Six Top Tips for Going It Alone
Ensure your new business reigns supreme as you take on a new challenge
Harry and Meghan are about to follow their big dream, go it alone and become financially independent – just three of the reasons why some people decide to start their own business.
1. Thinking of taking the leap?
If you’re thinking of starting a business, it won’t just be Harry and Meghan’s footsteps you’ll be walking in. A huge number of people are feeling inspired to translate their passions into livelihoods and, in 2018 alone, we saw a staggering 31% rise in people looking to go freelance.
But going it alone can be daunting, and there are a number of challenges that come with running a business – from income tax to insurance – which may be outside of your comfort zone. There’s plenty of help out there and the first step is often the most difficult.
2. Give your business the royal treatment: the big idea and knowing your customer
Once you have your big idea, you’ll need to get to know your audience. Testing your product and iterating based on feedback is a great way to ensure you’re building what’s right for your customer. Doing this early, before investing too heavily, can help to validate your business idea and save a lot of money in the process.
3. Staying regal: Her Majesty’s (aka. Grandma’s) Revenue & Customs, insurance and ensuring you remain legal
It’s not the most exciting part of starting a business but making sure you’re on the right side of any rules, regulations, and legalities is essential. Registering your business with HMRC should be a priority and it will inform how much tax you need to pay. You can do this online at gov.uk You’ll also need to decide on the structure of your company (sole trader, limited company or a partnership).
Depending on your trade or profession, you may need a certain certification or follow specific rules and requirements. This can vary across sectors so be sure to know your obligations.
Legally you may also require business insurance, such as public or employers’ liability insurance. A public liability policy protects against damage to third party property or individuals, whereas employers’ liability is a necessity if you have staff. It’s vital to do your research and protect yourself financially should the worst happen.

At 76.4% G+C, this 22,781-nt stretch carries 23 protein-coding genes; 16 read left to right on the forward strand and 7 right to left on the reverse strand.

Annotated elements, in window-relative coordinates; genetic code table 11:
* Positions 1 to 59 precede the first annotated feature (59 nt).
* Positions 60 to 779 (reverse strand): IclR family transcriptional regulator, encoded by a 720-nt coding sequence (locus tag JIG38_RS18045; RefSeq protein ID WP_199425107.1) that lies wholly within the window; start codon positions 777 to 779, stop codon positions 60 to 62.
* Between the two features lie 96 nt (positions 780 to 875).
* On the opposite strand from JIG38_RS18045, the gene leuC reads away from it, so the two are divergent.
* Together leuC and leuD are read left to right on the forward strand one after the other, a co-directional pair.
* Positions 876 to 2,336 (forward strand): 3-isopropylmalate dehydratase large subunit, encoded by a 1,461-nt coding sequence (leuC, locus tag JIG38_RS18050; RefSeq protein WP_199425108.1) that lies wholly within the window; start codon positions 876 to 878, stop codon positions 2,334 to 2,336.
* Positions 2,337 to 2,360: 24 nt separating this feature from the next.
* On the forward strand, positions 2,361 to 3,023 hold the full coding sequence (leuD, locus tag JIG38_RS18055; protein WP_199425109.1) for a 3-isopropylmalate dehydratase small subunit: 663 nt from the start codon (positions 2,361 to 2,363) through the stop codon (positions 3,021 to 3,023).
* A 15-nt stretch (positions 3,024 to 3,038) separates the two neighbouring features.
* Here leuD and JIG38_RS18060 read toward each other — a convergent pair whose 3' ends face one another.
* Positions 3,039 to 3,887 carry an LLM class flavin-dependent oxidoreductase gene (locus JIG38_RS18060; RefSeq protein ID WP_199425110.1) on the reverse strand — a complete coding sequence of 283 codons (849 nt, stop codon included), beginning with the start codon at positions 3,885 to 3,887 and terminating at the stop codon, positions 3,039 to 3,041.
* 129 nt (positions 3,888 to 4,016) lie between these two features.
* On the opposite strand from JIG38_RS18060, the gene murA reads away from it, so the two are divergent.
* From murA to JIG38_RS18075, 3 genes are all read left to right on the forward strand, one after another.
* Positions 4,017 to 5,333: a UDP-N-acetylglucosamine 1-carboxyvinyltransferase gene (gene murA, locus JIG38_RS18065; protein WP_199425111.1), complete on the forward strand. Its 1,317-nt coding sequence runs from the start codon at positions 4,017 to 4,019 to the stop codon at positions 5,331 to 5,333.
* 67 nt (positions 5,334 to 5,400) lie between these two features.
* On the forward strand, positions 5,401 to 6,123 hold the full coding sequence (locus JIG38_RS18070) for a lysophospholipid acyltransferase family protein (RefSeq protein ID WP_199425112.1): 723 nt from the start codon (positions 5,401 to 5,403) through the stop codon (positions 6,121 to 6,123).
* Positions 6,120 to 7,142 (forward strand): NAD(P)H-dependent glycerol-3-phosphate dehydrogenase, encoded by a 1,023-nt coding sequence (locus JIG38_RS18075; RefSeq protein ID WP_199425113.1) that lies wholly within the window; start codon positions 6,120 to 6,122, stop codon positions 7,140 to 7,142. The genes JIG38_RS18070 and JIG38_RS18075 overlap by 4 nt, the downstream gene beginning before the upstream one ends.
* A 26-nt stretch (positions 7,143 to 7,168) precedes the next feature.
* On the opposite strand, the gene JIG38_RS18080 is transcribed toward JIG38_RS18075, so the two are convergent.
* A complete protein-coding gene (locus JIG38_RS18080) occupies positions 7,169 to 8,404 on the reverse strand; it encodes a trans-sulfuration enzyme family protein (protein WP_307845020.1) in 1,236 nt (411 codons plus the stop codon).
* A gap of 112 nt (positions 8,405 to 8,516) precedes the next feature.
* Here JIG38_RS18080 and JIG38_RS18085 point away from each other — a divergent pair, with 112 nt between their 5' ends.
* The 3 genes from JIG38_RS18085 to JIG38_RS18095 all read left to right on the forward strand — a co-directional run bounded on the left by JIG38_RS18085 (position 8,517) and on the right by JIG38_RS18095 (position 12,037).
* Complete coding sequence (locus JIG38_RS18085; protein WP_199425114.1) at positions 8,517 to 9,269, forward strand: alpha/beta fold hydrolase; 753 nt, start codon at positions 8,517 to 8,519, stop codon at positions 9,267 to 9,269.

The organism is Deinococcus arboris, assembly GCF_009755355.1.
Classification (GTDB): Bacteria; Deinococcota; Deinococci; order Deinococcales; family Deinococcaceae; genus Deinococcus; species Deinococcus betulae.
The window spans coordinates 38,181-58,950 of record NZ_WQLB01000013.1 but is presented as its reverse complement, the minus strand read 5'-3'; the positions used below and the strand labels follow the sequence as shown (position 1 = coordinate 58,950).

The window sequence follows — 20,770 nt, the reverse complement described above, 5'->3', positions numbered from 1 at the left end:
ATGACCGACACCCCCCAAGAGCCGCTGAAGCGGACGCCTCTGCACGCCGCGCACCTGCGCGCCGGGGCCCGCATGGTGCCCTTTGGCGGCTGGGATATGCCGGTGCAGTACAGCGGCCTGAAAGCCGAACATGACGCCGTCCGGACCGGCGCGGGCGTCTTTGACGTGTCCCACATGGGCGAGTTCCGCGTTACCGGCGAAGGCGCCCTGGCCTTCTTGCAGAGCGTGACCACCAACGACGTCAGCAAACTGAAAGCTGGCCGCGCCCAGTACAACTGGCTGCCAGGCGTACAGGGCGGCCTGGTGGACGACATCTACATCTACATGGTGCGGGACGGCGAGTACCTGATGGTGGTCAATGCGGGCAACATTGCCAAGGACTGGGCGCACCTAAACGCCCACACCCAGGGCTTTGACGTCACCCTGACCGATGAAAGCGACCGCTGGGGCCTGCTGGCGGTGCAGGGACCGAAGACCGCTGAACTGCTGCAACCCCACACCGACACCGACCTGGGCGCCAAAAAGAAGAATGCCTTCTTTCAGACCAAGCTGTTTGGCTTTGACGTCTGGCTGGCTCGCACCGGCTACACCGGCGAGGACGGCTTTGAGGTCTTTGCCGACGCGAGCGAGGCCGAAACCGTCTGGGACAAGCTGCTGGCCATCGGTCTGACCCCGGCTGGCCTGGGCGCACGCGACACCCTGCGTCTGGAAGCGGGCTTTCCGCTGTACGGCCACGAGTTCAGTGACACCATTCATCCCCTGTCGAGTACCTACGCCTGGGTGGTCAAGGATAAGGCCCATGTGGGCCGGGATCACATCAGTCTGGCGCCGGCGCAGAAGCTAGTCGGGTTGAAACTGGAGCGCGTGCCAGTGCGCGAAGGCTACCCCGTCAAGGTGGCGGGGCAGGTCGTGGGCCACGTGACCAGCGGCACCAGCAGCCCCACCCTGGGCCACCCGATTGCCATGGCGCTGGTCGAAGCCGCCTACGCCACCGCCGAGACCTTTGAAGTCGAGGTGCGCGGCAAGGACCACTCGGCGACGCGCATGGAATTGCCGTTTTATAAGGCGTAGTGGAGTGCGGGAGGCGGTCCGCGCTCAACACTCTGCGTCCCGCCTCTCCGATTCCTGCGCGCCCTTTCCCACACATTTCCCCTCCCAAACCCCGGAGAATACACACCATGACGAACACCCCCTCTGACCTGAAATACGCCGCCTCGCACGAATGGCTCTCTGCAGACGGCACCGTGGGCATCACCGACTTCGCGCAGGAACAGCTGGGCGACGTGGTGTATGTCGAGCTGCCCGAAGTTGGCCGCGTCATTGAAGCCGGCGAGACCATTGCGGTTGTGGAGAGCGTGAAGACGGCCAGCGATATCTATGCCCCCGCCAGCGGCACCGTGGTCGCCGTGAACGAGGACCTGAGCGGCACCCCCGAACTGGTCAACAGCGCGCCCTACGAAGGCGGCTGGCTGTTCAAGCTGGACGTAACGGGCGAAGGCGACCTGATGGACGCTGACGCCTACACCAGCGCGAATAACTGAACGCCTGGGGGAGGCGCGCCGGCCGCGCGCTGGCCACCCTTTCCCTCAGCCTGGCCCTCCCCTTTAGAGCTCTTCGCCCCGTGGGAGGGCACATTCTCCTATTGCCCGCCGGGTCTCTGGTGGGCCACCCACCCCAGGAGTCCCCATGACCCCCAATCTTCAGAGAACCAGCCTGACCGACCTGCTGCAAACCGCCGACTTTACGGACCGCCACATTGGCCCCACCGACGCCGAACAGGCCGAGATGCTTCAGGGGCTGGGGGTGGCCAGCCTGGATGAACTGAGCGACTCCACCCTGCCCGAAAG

4. Don’t make a monarchy of your marketing plan
The phrase ‘marketing plan’ can be intimidating but it needn’t be. You don’t need an MBA or heaps of cash to effectively bring in new customers.
After your website, social media should be front of mind. Consider what platforms work for your business and go from there. You don’t need a presence on all of them. Have you got a beautiful, visual product? Instagram could be the ticket. A local service? Make the most of Facebook’s suite of tools.
But don’t ignore the power of flyers, local PR, and good old word of mouth. Try to source testimonials from happy customers and shout about them loud and often.
5. Give yourself a period of transition and reflection
It’s easy to get caught up in the pace of starting up, but it’s important to dedicate time for reflection and analysis. What’s worked well? What could have gone better? Where are your sales coming from? How are your profit margins looking?
Once you’re through month one, block out some time to look through your sales or billing, check your biggest source of income, and investigate any stumbles or spikes in business. Then you’ll be set to plan goals or objectives for the months ahead.
6. Power couple: a life and business partner
While Harry and Meghan may not end up working together, there are advantages to going into business with a partner or spouse.
For example, being able to make the most of shared resources and complementary talents is a big bonus. And you never know… If your business is successful, you may one day want to pass it on to your children as the next in line. We’re looking at you, Archie.